Why green energy is not enough to make your digital advertising climate-friendly

Within the marketing communications ecosystem, there has been a surge in the availability of green energy solutions and products. While the implementation of these products is imperative for the industry to make a climate-friendly transition, Jesper Benon, co-founder of SeenThis, argues for the need to also reduce the amount of energy consumed by digital advertising.

On par with the aviation industry, the internet accounts for more than 2% of global greenhouse gas emissions, highlighting the urgency for the media industry to take action. Every ad sent through the internet infrastructure to meet its intended audience therefore contributes to these emissions.

It’s no wonder that many media companies are starting to create their own carbon calculators. Two examples are Publicis’s A.L.I.C.E tool and IPA’s Carbon Calculator. Subsequently, carbon-neutral products and solutions have become a business imperative in many industries – and the media industry is no exception.

In our white paper, we introduced the internet as a supply chain for data, and specifically for ads. Let’s zoom in on two particular parts of that supply chain for serving an ad from the agency to the consumer: data centers and content delivery networks. These are physical servers where content on the internet is stored before being served to a user. An ad might be placed in a data center in California, before being distributed somewhere in Europe, Asia or Africa via a content delivery network. These servers all consume energy to keep operational, and tech giants pride themselves on using clean energy to power their data centers. It’s great that they are doing their fair share in speeding up the transition to a more sustainable internet, but in reality it is complex and requires a deeper look.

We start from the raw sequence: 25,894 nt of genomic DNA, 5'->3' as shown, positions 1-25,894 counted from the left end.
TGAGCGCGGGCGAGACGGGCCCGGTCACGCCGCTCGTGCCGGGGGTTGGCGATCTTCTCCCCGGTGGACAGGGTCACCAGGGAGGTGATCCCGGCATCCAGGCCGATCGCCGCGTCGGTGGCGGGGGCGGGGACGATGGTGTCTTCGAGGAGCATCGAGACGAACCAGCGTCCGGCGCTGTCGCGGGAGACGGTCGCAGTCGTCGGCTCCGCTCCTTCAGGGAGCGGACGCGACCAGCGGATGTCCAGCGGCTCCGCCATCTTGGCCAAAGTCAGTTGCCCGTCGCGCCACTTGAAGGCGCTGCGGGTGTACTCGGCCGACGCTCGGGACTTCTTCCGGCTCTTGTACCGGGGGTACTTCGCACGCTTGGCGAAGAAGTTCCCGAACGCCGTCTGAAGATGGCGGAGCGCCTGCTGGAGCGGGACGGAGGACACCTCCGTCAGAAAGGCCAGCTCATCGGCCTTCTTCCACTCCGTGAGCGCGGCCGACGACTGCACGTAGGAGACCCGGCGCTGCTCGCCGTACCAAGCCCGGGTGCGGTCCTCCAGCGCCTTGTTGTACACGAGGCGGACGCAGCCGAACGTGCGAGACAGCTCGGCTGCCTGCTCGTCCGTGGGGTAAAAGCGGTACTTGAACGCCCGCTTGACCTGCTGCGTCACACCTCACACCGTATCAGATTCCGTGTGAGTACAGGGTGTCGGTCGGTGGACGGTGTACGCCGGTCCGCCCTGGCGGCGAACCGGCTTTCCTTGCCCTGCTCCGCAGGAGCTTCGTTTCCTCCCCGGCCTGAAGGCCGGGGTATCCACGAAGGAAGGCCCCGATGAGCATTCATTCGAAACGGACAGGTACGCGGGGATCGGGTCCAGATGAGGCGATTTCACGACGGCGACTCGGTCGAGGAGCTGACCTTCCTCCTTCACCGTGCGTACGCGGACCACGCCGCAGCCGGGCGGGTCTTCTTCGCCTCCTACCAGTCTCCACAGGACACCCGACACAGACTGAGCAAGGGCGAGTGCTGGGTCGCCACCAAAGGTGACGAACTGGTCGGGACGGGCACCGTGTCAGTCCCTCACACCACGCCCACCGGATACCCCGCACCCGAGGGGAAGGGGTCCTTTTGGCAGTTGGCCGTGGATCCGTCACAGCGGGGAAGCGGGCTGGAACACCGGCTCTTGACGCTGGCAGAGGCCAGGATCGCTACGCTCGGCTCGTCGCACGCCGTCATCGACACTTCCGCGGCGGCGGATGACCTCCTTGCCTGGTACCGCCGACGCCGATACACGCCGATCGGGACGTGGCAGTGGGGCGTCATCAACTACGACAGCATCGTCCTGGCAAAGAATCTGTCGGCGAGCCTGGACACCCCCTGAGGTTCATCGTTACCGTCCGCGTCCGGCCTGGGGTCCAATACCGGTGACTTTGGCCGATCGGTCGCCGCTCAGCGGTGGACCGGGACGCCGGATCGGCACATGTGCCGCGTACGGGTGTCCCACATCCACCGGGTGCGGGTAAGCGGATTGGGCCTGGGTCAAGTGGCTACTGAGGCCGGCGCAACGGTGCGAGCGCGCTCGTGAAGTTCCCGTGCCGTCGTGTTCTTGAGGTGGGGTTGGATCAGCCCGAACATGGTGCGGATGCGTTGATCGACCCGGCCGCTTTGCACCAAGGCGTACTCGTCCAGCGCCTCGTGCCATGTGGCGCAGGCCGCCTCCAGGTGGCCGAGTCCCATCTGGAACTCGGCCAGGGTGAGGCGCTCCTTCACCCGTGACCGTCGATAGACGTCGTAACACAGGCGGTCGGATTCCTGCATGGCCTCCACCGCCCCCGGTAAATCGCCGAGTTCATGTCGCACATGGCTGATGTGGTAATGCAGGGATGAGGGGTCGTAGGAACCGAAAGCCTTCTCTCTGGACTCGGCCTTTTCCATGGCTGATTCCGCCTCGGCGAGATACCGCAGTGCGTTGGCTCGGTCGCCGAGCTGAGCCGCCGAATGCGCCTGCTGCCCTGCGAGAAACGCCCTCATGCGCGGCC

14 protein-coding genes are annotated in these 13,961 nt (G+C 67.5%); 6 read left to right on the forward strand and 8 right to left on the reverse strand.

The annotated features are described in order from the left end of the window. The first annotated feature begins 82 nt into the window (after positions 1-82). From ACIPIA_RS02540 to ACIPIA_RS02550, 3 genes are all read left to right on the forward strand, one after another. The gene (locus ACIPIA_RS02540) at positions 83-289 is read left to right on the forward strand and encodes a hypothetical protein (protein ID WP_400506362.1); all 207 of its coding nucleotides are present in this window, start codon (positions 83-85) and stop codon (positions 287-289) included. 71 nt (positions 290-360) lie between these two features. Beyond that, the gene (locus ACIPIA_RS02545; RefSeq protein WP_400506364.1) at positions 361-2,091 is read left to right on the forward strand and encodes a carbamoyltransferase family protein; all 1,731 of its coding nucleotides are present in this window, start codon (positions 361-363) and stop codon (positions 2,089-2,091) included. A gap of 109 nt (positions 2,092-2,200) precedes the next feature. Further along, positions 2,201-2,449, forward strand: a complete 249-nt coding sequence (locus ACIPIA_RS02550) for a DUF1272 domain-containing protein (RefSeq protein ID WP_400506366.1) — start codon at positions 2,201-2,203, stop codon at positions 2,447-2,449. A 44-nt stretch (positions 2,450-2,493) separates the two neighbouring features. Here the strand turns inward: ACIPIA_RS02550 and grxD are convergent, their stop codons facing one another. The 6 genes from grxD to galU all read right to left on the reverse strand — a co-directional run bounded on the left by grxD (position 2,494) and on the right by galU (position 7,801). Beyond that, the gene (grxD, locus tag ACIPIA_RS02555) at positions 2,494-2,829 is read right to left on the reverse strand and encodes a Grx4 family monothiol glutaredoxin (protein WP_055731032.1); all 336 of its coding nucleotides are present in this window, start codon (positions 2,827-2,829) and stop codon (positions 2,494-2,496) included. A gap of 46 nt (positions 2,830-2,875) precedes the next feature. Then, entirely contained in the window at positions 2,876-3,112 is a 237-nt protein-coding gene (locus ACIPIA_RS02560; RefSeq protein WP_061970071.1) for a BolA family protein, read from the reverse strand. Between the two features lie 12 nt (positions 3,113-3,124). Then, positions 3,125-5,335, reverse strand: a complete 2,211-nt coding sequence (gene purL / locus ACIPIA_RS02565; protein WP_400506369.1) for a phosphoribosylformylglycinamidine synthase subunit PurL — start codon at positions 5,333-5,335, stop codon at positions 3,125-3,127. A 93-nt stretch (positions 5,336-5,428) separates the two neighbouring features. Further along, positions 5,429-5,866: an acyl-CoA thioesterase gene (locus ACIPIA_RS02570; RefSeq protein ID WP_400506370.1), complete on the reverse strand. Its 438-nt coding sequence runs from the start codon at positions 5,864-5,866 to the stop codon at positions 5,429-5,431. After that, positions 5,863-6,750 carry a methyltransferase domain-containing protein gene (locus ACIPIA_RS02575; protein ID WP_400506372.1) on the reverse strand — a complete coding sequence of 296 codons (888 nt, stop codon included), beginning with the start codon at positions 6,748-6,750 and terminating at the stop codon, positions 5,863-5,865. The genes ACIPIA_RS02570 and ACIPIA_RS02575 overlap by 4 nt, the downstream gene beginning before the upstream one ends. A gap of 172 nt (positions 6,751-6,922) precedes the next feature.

In fact, there’s a very limited amount of renewable energy being produced in the world today and it’s not increasing fast enough, as pointed out by The Wall Street Journal. While the total energy need is growing (it grew 19% between 2009 and 2019), the pace of transition to clean energy isn’t rapid enough. To demonstrate, the share of the world’s energy that came from fossil fuels in 2000 was 86.1%. In 2019, that number was 84.3%, a marginal decrease. So while it’s respectable that tech giants are pushing for a more rapid transition, we need to simultaneously find ways to reduce the internet’s energy consumption. This way, we can free up renewably-sourced energy so that the global reliance on carbon-heavy energy is reduced.

More specifically, the media industry must start questioning what data should be sent over the internet, and how it can be sent in the most efficient way possible. Are we pushing ads through the internet with a very low viewability? Is there a smarter way to display ads, such as using adaptive streaming as opposed to non-adaptive downloading technologies?

To reduce digital waste, media companies and brands need to take a comprehensive approach to measuring and reducing their CO2 emissions, using green energy to power their campaigns, and implementing the latest technology that aims to minimize unnecessary data transfer.

Please see our white paper to learn more about the industry’s unique position on reducing the internet’s CO2 impact and tune in to The Drum Predictions 2022 Festival where we'll explore why it’s time to agree on a standardized approach to measuring the CO2 impact of delivering digital ads.